- We kept the heat low, right @ 190 - 200 F for the 90 minutes or so to make sure food temps stayed in the safe zone.
- We never did do the "heat blast" because of concerns of overcooking, inexperience, and general novice fear! Smile

So the extra time at the end (skin side down) with the really low temp helped ensure meat that was full of melted collagen and easy to pull. And the skin was crispy, but not exactly how I hoped it would turn out. I will definitely try the heat blast, and I appreciate all of the flare up warnings.

OK, one last one... last time most of the cooking was done @ 250 - 275 at the grate level. I still felt like the loins & tenderloins got too dried out. When you pull the meat and everything gets mixed together, it's not so obvious.

But if we want to do some sampling of various cuts, what are some good tips, tricks, gotchas, etc. that would help keep those cuts & areas moister? We did mop 3 times with cider/cider vinegar mixture while skin down. Does anyone ever cover areas with foil during cooking to slow it down? From all of the gorgeous photos I've seen on this site, sure doesn't look like it.

By the way, I am a new poster, and did finally register last year, but I've had a link to the smoke ring and used it as resource for MANY years. One of the better forums I have followed over the years.

Thanks for your expertise!

Rich
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Harry Nutczak
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PostPosted: Fri Oct 15 10 5:27 am    Post subject: Reply with quote

There is not alot you can do besides direct the heat to the shoulders and hams during the cook.

When I used to do open-pit pigs, I would have a small mound of coals under each ham and the shoulders with no coals under the center of the pig.
As the day progressed, I would spread my coals more to get the thinner rib area.

This is the reason some people will stuff a pig with chickens or butts, to try and keep the backloins from over cooking, I do not like stuffing pigs due to the increased time spent in the 40-140 funk zone.
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daddywoofdawg
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PostPosted: Sat Oct 16 10 4:07 pm    Post subject: Reply with quote

Most of the old time cinder block "BBQ" pits in the carolinas place the coals under the shoulders and hams and as more coals are needed they move some of the older coals under the middle areas,and add more coals to replace the ones moved.You can also inject the center cuts to help keep it moist.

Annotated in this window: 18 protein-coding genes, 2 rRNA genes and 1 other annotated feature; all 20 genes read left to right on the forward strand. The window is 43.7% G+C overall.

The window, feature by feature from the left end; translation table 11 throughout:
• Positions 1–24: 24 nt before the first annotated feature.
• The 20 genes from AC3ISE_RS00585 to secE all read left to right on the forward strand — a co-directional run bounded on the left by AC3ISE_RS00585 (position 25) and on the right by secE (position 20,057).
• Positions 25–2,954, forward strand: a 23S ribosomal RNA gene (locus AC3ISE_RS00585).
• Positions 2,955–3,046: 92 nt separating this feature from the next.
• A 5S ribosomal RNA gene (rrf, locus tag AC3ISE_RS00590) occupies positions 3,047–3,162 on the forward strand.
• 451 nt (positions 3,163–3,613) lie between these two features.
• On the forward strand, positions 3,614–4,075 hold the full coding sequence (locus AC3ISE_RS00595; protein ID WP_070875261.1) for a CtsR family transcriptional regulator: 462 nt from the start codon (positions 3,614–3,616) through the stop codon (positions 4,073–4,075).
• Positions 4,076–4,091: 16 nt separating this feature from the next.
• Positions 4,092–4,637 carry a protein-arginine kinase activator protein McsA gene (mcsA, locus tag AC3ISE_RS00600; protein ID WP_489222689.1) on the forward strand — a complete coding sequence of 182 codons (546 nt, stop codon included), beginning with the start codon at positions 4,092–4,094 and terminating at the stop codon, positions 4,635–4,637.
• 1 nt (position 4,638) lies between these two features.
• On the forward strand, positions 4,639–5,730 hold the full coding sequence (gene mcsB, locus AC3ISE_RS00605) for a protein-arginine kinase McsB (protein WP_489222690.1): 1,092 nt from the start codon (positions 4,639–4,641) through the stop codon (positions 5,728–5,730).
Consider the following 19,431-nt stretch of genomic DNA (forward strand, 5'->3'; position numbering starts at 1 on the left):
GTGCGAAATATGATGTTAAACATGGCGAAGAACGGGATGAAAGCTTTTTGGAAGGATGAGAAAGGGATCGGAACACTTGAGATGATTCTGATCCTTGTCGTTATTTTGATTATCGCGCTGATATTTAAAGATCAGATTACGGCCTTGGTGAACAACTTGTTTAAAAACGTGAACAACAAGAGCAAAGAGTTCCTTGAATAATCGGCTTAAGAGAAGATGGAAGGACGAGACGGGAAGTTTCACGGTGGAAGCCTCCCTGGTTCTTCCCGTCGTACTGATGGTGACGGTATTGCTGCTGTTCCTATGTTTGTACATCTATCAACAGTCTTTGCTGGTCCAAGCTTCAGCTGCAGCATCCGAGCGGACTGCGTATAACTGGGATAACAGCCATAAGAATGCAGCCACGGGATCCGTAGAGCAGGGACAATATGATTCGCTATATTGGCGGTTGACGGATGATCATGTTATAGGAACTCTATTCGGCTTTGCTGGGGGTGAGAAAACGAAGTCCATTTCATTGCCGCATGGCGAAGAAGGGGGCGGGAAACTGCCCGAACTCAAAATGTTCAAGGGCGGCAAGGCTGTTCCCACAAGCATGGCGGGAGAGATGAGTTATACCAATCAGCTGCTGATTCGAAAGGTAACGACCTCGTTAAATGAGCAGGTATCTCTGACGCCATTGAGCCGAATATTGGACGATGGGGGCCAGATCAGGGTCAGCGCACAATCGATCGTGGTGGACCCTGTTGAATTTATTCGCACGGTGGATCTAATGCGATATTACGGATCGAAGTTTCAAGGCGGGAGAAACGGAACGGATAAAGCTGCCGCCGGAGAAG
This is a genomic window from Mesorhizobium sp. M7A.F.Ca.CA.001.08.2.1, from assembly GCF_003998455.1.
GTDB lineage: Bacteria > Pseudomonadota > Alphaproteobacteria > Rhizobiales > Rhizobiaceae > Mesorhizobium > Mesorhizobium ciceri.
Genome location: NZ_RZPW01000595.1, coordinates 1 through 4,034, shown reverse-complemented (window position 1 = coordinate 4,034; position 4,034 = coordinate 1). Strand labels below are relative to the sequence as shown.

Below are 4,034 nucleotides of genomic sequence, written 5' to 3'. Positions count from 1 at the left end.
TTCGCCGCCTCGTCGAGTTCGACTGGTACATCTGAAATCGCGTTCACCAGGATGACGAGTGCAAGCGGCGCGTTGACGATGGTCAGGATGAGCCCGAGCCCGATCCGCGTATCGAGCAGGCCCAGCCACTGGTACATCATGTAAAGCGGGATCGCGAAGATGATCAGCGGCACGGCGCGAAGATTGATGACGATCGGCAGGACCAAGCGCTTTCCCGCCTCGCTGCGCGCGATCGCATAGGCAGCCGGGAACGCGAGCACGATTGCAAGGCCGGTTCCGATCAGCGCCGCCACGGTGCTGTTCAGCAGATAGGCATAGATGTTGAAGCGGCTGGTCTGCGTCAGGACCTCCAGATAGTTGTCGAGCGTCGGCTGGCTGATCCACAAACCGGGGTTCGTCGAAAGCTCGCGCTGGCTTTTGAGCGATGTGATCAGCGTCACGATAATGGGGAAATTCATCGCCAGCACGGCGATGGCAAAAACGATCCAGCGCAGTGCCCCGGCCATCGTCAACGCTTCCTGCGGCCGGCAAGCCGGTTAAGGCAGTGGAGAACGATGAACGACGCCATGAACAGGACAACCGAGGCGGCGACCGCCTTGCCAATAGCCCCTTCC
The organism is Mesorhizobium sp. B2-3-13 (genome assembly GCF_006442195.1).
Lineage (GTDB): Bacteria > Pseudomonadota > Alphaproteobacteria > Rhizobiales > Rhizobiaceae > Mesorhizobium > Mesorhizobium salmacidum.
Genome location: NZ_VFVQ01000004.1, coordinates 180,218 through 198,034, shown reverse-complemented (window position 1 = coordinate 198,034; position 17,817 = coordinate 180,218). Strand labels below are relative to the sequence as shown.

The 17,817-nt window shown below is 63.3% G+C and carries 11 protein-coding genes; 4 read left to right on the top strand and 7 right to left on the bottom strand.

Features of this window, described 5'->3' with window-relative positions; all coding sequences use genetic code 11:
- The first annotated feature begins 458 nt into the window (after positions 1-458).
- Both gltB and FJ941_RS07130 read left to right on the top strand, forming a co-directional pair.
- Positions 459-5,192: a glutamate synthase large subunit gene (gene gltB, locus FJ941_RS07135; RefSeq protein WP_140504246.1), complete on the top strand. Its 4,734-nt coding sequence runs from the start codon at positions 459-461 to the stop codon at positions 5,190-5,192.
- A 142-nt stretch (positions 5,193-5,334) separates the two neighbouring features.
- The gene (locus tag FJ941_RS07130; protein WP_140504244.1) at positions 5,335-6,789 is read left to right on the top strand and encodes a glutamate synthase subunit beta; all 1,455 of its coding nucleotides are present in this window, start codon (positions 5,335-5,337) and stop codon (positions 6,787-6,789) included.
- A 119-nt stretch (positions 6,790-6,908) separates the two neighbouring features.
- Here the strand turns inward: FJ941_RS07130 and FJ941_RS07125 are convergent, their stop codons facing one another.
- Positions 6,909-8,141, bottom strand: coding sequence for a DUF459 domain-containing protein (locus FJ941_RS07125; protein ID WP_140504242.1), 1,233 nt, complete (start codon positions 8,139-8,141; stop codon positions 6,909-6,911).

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Last edited by daddywoofdawg on Sun Oct 17 10 2:49 am; edited 1 time in total
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Pit Boss
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PostPosted: Sat Oct 16 10 9:58 pm    Post subject: Reply with quote

No need to inject. Just don't cook those thin/lean parts of the pig more then the thicker parts. Place your coals (and it will take fewer than you think) under the shoulder & ham ends. You can scatter a few under the the center of the pig, but not too much.

Do it "right" and BAM...whole hog bbq in 6-7 hours (a smaller hog might be 5-6 hours).
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miss_rach
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PostPosted: Fri Feb 25 11 3:48 am    Post subject: Reply with quote

Has anyone seen or used anything like this to cook a hog?

[/img]http://images.craigslist.org/3k73o53p65V05W45P1b2i0bf828bbe0301fbd.jpg[url][/url]
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miss_rach
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PostPosted: Fri Feb 25 11 3:49 am    Post subject: Reply with quote

sorry link didn't work:

http://images.craigslist.org/3k73o53p65V05W45P1b2i0bf828bbe0301fbd.jpg
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Harry Nutczak
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PostPosted: Fri Feb 25 11 4:07 am    Post subject: Reply with quote

It is a more common approach in the Carolinas,
I understand BBQ is direct-grilled whole or half hogs in those parts.

Now if you need a great grill similar to that that is somewhat mobile, NSF and UL rated. Take a look at the "WoodShow Grill" made by J&R manufacturing in Mesquite Texas, I used to have the 801-6 model in a restaurant situation and I loved it. I hope to have another woodshow grill in the future.
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BBQMAN
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PostPosted: Mon Feb 28 11 8:32 pm    Post subject: Reply with quote

Pit Boss wrote:
No need to inject. Just don't cook those thin/lean parts of the pig more then the thicker parts. Place your coals (and it will take fewer than you think) under the shoulder & ham ends. You can scatter a few under the the center of the pig, but not too much.